BBBS participants take aim at the outdoors
By JUDY SHERARD
By JUDY SHERARD
The aim of about a dozen youngsters learning archery Sunday afternoon on the Thomas More Prep-Marian High School campus wasn't hitting a bull's-eye.
It was spending time outdoors with a mentor.
The event was part of Big Brothers Big Sisters J.T. VonLintel Outdoor Mentoring Program.
VonLintel died Oct. 20, 2010, in Australia, at age 21, and the program recognizes his love of outdoors.
He enjoyed hunting, fishing and especially four-wheeling, and the program will help other children enjoy the outdoors, John VonLintel said of his son.
"Maybe you might find the passion he had for the outside," he said.
"J.T. lived for hunting, that was his passion in life. It wasn't sports," said Robbie VonLintel, his mother. "It was hunting -- any chance he could get. You just never know if you could spark that in another kid."
A Fort Hays State University leadership studies team, Team J.T., has selected the program for its project and organized Sunday's event that began with lunch.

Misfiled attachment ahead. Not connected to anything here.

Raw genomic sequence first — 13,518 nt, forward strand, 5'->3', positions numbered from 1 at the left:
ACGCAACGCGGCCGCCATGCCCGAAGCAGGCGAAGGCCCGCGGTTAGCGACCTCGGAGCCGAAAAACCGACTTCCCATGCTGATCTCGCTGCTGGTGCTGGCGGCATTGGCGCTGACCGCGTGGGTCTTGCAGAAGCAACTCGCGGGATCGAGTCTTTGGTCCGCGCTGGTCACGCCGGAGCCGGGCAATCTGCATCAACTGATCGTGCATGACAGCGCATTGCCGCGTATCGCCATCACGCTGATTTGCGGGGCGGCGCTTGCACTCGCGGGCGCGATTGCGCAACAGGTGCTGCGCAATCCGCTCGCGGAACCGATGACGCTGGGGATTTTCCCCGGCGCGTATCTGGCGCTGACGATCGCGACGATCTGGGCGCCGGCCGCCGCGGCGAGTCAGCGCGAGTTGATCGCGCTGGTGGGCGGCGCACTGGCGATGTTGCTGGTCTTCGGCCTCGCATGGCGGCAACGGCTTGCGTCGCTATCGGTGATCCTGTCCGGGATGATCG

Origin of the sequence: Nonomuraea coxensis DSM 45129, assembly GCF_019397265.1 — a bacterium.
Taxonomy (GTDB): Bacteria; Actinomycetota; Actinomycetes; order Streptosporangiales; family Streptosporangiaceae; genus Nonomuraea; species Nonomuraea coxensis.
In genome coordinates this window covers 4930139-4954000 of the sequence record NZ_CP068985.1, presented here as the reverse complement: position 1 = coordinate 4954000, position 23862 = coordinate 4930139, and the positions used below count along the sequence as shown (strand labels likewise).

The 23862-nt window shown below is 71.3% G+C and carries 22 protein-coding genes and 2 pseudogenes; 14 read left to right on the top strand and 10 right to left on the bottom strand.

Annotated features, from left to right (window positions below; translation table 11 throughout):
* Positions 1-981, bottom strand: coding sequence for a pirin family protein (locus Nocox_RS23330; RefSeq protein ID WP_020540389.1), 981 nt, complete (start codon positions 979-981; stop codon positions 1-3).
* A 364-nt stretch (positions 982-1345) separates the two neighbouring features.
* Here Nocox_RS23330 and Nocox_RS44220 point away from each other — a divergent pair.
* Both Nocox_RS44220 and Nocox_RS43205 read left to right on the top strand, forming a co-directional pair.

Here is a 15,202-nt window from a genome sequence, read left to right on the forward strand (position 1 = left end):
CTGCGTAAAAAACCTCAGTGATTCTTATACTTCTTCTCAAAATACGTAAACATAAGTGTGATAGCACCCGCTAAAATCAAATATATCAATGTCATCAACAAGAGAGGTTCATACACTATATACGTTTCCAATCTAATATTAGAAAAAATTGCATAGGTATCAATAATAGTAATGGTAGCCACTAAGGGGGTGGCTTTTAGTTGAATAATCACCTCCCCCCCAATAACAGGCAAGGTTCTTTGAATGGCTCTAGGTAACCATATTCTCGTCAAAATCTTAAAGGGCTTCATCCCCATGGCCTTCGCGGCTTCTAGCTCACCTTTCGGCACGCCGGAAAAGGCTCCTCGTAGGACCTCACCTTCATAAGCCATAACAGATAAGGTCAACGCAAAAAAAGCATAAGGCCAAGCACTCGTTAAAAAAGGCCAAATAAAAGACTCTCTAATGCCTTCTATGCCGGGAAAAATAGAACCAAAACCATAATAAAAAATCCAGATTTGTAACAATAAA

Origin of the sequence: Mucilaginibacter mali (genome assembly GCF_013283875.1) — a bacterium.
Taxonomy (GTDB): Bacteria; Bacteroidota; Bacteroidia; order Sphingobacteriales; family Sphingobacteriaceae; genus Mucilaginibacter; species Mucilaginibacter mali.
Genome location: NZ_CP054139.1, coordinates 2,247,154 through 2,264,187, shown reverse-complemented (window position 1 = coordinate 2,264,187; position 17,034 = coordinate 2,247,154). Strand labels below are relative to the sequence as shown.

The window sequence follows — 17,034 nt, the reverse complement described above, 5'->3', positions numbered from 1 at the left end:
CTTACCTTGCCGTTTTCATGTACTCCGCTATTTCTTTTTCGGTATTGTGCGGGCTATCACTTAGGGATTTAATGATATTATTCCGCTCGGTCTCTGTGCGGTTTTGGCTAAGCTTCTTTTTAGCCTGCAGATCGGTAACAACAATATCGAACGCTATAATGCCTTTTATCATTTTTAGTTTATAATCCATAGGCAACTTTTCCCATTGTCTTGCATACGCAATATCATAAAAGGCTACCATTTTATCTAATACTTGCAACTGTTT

"We're fortunate to get a leadership team involved to let the community know about it," said Nancy Jeter, BBBS of Ellis County executive director.
There are 26 children on the waiting list for BBBS of Ellis County, she said.
After lunch, Mike Nyhoff, Kansas Department of Wildlife and Parks Public Lands regional supervisor, showed children how to safely use the archery equipment.
"Archery is a fairly easy outdoor activity and doesn't take a lot of equipment," Nyhoff said. "Most of all, it's just getting them outdoors to do something fun."
This is the second event for the program.
The first was a dove hunt at Wilson Wildlife Area for 16 children from Hays, Russell and Walker, said Scott Thomasson, Wilson Wildlife area manager.
It was a new experience for the children, and some picked it up quickly. Others needed a little more practice, said Laura Dougherty, a member of the FHSU leadership team.
"All of these kids would like to be a part of the outdoor mentoring program, so we are looking for a mentor for them who will spend time with them outdoors one hour a week three times a month," Jeter said.
It isn't just hunting -- anything outdoors, John Von Lintel said.
Dougherty said organizers hope the volunteers helping with the archery event will realize the impact they can have on the youngsters.
"They build a relationship through activities, spend some time and have some fun," Jeter said. "Focus on getting out there and having fun, and mentoring just comes along."